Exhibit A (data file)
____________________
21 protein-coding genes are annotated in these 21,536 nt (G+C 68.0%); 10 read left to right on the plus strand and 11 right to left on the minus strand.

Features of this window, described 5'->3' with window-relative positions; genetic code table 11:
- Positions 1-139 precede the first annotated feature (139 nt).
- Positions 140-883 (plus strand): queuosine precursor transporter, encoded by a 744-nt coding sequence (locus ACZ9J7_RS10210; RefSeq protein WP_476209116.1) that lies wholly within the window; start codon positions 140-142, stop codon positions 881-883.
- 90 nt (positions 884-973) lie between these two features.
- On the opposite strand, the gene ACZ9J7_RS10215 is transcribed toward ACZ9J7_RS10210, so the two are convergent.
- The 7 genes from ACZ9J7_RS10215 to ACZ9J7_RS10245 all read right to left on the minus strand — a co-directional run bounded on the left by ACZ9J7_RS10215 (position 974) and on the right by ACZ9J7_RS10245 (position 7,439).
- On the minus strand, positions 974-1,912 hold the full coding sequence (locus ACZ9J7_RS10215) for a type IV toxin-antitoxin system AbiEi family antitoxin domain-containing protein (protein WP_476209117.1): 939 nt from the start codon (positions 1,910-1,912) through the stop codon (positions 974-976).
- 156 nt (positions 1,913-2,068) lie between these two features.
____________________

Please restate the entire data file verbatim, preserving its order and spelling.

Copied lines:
21 protein-coding genes are annotated in these 21,536 nt (G+C 68.0%); 10 read left to right on the plus strand and 11 right to left on the minus strand.

Features of this window, described 5'->3' with window-relative positions; genetic code table 11:
- Positions 1-139 precede the first annotated feature (139 nt).
- Positions 140-883 (plus strand): queuosine precursor transporter, encoded by a 744-nt coding sequence (locus ACZ9J7_RS10210; RefSeq protein WP_476209116.1) that lies wholly within the window; start codon positions 140-142, stop codon positions 881-883.
- 90 nt (positions 884-973) lie between these two features.
- On the opposite strand, the gene ACZ9J7_RS10215 is transcribed toward ACZ9J7_RS10210, so the two are convergent.
- The 7 genes from ACZ9J7_RS10215 to ACZ9J7_RS10245 all read right to left on the minus strand — a co-directional run bounded on the left by ACZ9J7_RS10215 (position 974) and on the right by ACZ9J7_RS10245 (position 7,439).
- On the minus strand, positions 974-1,912 hold the full coding sequence (locus ACZ9J7_RS10215) for a type IV toxin-antitoxin system AbiEi family antitoxin domain-containing protein (protein WP_476209117.1): 939 nt from the start codon (positions 1,910-1,912) through the stop codon (positions 974-976).
- 156 nt (positions 1,913-2,068) lie between these two features.